Federal Government Shutdown Stalls Great Lakes Research
Kent State University professor Dr. Anne Jefferson is not a federal employee, but she and other science professors and researchers at universities across the Great Lakes say they’re being affected by the partial government shutdown.
“We can’t get data, we can’t talk to collaborators, we can’t get answers from program officers,” said Jefferson.
She uses data from the National Weather Service and other federal agencies in her hydrology class – teaching her students how to use data to solve water resource management issues.
But the shutdown has required her to seek data alternatives including data from Canada.
“I’m having to evaluate on a day by day and week by week basis,” explained Jefferson. “Do I need to change this assignment, what can I show them in class today?”
Jefferson started the #ScienceShutdown hashtag on Twitter because she didn’t see many people talking about the ripple effects of the shutdown.
“Starting the Science Shutdown hashtag was just a way to get out some of my own nervous energy about it,” said Jefferson, “but also to spark a conversation and get people thinking about these spillover effects.”
The shutdown has also affected University of Toledo professor Dr. Christine Mayer and her work on invasive grass carp.
Mayer’s project is funded by the US Geological Survey. Some of her collaborators also rely on federal funding, including a student contractor who recently graduated. The contractor does field work and processes samples of grass carp collected from the Sandusky River. She’s been furloughed since December. Now she’s looking for babysitting work.
Mayer is worried about how the shutdown might look to future scientists.
“Grad students in my lab and other labs are watching this, and I think it’s very discouraging to young people who are just starting out their science careers,” said Mayer.
University of Minnesota-Duluth professor Dr. Jay Austin’s latest project examines seasonality — how the lakes behave in the spring.
He’s relying on funding from the National Science Foundation to replace a piece of monitoring equipment. And without that money, his work might be pushed back a full year.
“What was going to be this big coordinated project is going to be spread out very unsatisfyingly over two years,” said Austin. “So we’ll do some of the work, and there will still be some stuff for students to work on, but not the full and comprehensive data set we had hoped for and planned for.”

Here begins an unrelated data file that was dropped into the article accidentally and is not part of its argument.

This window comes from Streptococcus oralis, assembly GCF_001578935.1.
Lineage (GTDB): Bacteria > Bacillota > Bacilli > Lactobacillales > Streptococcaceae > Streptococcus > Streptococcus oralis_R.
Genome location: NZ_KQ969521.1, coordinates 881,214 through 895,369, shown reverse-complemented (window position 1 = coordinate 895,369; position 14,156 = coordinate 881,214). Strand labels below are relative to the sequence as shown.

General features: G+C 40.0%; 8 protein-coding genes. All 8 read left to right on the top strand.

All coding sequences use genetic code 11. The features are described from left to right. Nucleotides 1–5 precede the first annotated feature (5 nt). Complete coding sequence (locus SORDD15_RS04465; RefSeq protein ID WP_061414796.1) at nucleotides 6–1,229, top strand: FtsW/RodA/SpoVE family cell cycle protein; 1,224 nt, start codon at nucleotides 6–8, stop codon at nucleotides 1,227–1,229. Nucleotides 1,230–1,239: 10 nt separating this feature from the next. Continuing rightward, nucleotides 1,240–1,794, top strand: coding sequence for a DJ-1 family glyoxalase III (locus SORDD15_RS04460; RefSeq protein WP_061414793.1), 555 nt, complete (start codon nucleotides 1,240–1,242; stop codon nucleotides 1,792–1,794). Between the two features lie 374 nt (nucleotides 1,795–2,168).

Austin says he spoke recently with a meteorologist, who can no longer get lake temperature data. The information helps predict lake effect snow. He says that’s an example of a non life-threatening, but impactful consequence of the shutdown.
“We’re still getting weather forecasts, but the modeling that goes into determining lake surface temperatures, for instance, is considered nonessential and therefore isn’t being done right now,” said Austin.
For regional environmental groups, there’s concern about who is watching and protecting the environment when the U.S. EPA isn’t available.
“Our water system, our air doesn’t look to see whether the government is open or not,” said the Environmental Law and Policy Center’s Howard Learner. “We rely upon the U.S. EPA to provide data and information, and to make sure healthy clean air is protected.”
For Joel Brammeier of the Alliance for the Great Lakes, he sees this shutdown as a peek into what it’d be like without federal support for the Great Lakes. He’s concerned for environmental protection but also how prepared the federal government is if an emergency does happen.
“Every day that we continue the shutdown, we have a greater risk that something is going to go under the radar, some box is not going to be checked, some protection is not going to be in place, and eventually people will get hurt as a result of that,” said Brammeier.
Whenever the government does reopen, there will be a lot of work to do.
Dr. Jefferson of Kent State has plans to submit a grant proposal to USGS. Initially due January 31 st, the deadline has now been changed to one month after the government reopens. And she can’t communicate with a USGS scientist she’s collaborating with for the proposal, either.
“I am anxious, frustrated, annoyed, I’m sad – I’m sad for my friends,” said Jefferson.
Jefferson says she doesn’t go too long without feeling the impact of the shutdown. She recalls an email she received Wednesday morning from a prospective student with a message that her graduation application was incomplete because she could not receive a letter of recommendation from a federal employee.
“This is how intricately tied my career is to the federal government,” said Jefferson. “When you stop the federal government from doing its job, you really make it hard for me and for tens of thousands of other scientists to do our jobs.”